Liberian refugee camp, Gomoa Buduburam in Ghana.
Liberian refugees of all ages.
Twelve refugees were given short term training in oral health. In the oral health survey, 196 refugees were clinically examined for dental caries, periodontal disease and malocclusion.
DMFT (for dental caries), CPITN (for periodontal disease), and malocclusion scores for selected subjects. Also clinical services rendered.
Oral health survey revealed a mean age (+/- SD) of 25.7 (+/- 9.5) years. Only thirty nine (19.9%) of the subjects were caries-free, and total DMFT was 2.5 +/- 2.2. Based on the CPITN, 107 (54.6%) required oral hygiene instructions (OHI), and 41 (20.9%) required prophylactic scaling with OHI. Forty four (22.5%) of the subjects had normal occlusion and 152 (77.5%) mild to severe malocclusion. Periodontal (75.5%), prosthetic (52.5%) interventions and extractions (34.2%) constituted the bulk of the treatment needs required. Clinical treatment was rendered by the trained refugees to 846 patients over a twelve month period.
Relief programmes for refugees should emphasise a primary health care approach, focusing on prevention, based on appropriate technology, and promoting involvement by the refugee community in the provision of services.

Ogunbodede, E, Adamolekun B, Akintomide A.  1998.  Oral Health and Dental Treatment Needs in Nigerian Patients with Epilepsy, 1998/07/01. Epilepsia. 39:590-4. Abstract

We determined the prevalence of oral disorders and the dental treatment needs of outpatients with epilepsy.A questionnaire was administered to 56 consecutive patients (35 males, 21 females) presenting to an outpatient clinic. All patients underwent dental examinations. The clinical and diagnostic features of each patient's epilepsy were also obtained.
The mean age (+/-SD) of the patients was 25.1 +/- 12.1 years (range, 12-56 years). Of 9 patients receiving phenytoin (PHT) monotherapy, 3 (33.3%) had gingival hypertrophy; 15 of 18 (83.3%) patients receiving PHT in combination with phenobarbital (PB) manifested the disorder. Traumatized anterior teeth were found in 26 (46.4%) patients with the males significantly more affected than females (p = 0.02). When the dental treatment needs were considered, 24 (42.9%) patients required dental prophylaxis with oral hygiene instruction, and an equal number required various types of restorative treatments. Only 13 patients (23.2%) had previously visited a dental clinic; the 43 (76.8%) who had never sought dental treatment claimed they did not see any need for it.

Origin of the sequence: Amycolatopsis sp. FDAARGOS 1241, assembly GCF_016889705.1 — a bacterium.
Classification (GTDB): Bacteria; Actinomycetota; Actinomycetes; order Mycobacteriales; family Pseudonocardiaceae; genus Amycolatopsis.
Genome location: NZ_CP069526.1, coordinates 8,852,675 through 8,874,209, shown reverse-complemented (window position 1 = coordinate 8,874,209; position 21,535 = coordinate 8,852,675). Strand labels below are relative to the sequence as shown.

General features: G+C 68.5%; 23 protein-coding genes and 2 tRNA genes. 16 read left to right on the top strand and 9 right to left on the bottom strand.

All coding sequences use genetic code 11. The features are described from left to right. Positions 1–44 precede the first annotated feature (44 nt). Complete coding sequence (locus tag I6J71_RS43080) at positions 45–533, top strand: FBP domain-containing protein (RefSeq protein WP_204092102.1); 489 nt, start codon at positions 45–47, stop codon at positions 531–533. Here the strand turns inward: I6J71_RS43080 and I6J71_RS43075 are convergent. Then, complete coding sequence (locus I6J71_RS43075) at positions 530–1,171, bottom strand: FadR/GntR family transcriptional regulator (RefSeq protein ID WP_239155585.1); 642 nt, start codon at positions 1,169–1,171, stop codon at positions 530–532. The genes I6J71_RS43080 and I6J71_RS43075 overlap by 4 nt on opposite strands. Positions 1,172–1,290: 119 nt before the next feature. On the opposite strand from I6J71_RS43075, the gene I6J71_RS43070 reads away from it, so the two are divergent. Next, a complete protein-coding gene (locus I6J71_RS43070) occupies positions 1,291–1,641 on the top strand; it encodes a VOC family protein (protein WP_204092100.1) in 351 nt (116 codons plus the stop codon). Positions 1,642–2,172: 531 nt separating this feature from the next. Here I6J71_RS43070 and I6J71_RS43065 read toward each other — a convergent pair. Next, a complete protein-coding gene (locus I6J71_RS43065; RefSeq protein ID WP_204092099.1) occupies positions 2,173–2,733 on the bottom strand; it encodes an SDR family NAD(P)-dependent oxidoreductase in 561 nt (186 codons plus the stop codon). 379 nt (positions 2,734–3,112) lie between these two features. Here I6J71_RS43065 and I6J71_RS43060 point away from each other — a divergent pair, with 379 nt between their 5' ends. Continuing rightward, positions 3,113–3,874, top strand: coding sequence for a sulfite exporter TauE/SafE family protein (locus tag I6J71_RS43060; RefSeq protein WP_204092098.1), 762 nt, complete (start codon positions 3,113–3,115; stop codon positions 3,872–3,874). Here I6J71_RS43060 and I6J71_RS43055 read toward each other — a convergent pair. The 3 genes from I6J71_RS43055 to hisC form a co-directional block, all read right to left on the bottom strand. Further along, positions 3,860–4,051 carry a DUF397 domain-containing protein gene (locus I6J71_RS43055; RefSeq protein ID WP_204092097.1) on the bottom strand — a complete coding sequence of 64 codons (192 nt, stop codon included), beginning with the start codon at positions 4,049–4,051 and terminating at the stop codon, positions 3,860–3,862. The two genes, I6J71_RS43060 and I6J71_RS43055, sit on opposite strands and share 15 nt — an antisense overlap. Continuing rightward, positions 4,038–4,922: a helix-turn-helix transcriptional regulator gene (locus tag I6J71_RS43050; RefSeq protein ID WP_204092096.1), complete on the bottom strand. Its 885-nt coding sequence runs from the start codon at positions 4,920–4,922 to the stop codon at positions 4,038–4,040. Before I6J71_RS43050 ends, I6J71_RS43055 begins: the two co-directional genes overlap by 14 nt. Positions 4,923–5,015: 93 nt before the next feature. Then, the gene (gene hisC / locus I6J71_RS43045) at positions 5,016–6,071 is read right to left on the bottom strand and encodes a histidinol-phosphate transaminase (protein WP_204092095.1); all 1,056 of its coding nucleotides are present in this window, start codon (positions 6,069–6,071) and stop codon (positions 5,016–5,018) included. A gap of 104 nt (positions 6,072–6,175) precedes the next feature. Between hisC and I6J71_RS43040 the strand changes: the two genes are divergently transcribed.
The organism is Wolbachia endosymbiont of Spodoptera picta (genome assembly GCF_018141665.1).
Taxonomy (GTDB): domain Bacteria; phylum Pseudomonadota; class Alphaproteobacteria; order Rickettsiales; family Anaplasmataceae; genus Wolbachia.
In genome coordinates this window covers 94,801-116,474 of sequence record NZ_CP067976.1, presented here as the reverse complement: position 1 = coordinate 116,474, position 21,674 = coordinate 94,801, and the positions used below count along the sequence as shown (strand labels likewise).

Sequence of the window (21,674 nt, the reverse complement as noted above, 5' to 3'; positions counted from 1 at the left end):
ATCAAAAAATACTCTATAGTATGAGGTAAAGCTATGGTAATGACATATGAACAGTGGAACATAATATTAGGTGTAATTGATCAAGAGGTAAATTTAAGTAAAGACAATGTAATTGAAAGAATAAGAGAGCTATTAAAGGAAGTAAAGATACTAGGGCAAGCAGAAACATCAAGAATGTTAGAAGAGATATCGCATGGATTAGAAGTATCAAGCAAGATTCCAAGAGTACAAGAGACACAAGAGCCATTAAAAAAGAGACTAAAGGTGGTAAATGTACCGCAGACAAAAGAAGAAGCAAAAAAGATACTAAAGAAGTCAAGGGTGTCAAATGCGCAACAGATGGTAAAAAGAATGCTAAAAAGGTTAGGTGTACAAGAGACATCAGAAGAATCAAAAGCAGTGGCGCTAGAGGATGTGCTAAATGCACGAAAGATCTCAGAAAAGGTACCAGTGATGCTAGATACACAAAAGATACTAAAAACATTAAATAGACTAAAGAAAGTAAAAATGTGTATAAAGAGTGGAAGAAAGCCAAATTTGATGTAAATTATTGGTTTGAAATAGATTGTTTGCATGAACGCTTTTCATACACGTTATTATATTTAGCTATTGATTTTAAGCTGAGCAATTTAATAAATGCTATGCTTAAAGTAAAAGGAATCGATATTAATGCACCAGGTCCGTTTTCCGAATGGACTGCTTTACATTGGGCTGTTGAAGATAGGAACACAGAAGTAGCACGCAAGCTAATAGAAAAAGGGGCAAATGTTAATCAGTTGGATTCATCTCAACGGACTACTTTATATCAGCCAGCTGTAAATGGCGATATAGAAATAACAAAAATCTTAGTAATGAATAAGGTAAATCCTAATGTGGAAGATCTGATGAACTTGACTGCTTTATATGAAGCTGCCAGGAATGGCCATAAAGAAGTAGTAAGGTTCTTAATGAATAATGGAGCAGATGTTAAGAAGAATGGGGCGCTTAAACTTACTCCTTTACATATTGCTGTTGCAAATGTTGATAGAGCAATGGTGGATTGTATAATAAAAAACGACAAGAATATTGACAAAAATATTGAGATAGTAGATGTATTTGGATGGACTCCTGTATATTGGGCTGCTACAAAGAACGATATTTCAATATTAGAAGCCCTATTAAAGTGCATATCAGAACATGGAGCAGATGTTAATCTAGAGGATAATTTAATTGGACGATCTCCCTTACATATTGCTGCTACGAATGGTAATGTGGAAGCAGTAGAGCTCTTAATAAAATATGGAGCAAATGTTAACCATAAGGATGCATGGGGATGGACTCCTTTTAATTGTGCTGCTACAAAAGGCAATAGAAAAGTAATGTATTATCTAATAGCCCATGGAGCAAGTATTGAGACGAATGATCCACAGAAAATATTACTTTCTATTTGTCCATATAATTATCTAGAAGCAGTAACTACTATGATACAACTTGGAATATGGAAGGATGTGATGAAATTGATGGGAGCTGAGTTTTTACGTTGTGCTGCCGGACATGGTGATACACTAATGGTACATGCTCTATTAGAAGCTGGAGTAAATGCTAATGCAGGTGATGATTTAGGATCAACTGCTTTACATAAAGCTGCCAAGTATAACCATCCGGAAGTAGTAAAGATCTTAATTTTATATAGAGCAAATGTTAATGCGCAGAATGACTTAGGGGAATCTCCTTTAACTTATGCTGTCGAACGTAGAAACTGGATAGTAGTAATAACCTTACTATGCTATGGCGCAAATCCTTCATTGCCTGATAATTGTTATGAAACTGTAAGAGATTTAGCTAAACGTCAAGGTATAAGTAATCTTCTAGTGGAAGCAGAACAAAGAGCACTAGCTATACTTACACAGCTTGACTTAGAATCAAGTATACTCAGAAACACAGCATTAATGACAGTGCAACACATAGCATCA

Our study showed an increased predilection to anterior dental injuries in patients with epilepsy as compared with the prevalence earlier reported for those without epilepsy in Nigeria (p = 0.00). There is a clear need for effective interaction between medical and dental practitioners in the management of epilepsy.

Ogunbodede, E, Adamolekun B, Akintomide A.  1998.  Oral Health and Dental Treatment Needs in Nigerian Patients with Epilepsy, 1998/07/01. Epilepsia. 39:590-4. Abstract

We determined the prevalence of oral disorders and the dental treatment needs of outpatients with epilepsy.A questionnaire was administered to 56 consecutive patients (35 males, 21 females) presenting to an outpatient clinic. All patients underwent dental examinations. The clinical and diagnostic features of each patient's epilepsy were also obtained.
The mean age (+/-SD) of the patients was 25.1 +/- 12.1 years (range, 12-56 years). Of 9 patients receiving phenytoin (PHT) monotherapy, 3 (33.3%) had gingival hypertrophy; 15 of 18 (83.3%) patients receiving PHT in combination with phenobarbital (PB) manifested the disorder. Traumatized anterior teeth were found in 26 (46.4%) patients with the males significantly more affected than females (p = 0.02). When the dental treatment needs were considered, 24 (42.9%) patients required dental prophylaxis with oral hygiene instruction, and an equal number required various types of restorative treatments. Only 13 patients (23.2%) had previously visited a dental clinic; the 43 (76.8%) who had never sought dental treatment claimed they did not see any need for it.
Our study showed an increased predilection to anterior dental injuries in patients with epilepsy as compared with the prevalence earlier reported for those without epilepsy in Nigeria (p = 0.00). There is a clear need for effective interaction between medical and dental practitioners in the management of epilepsy.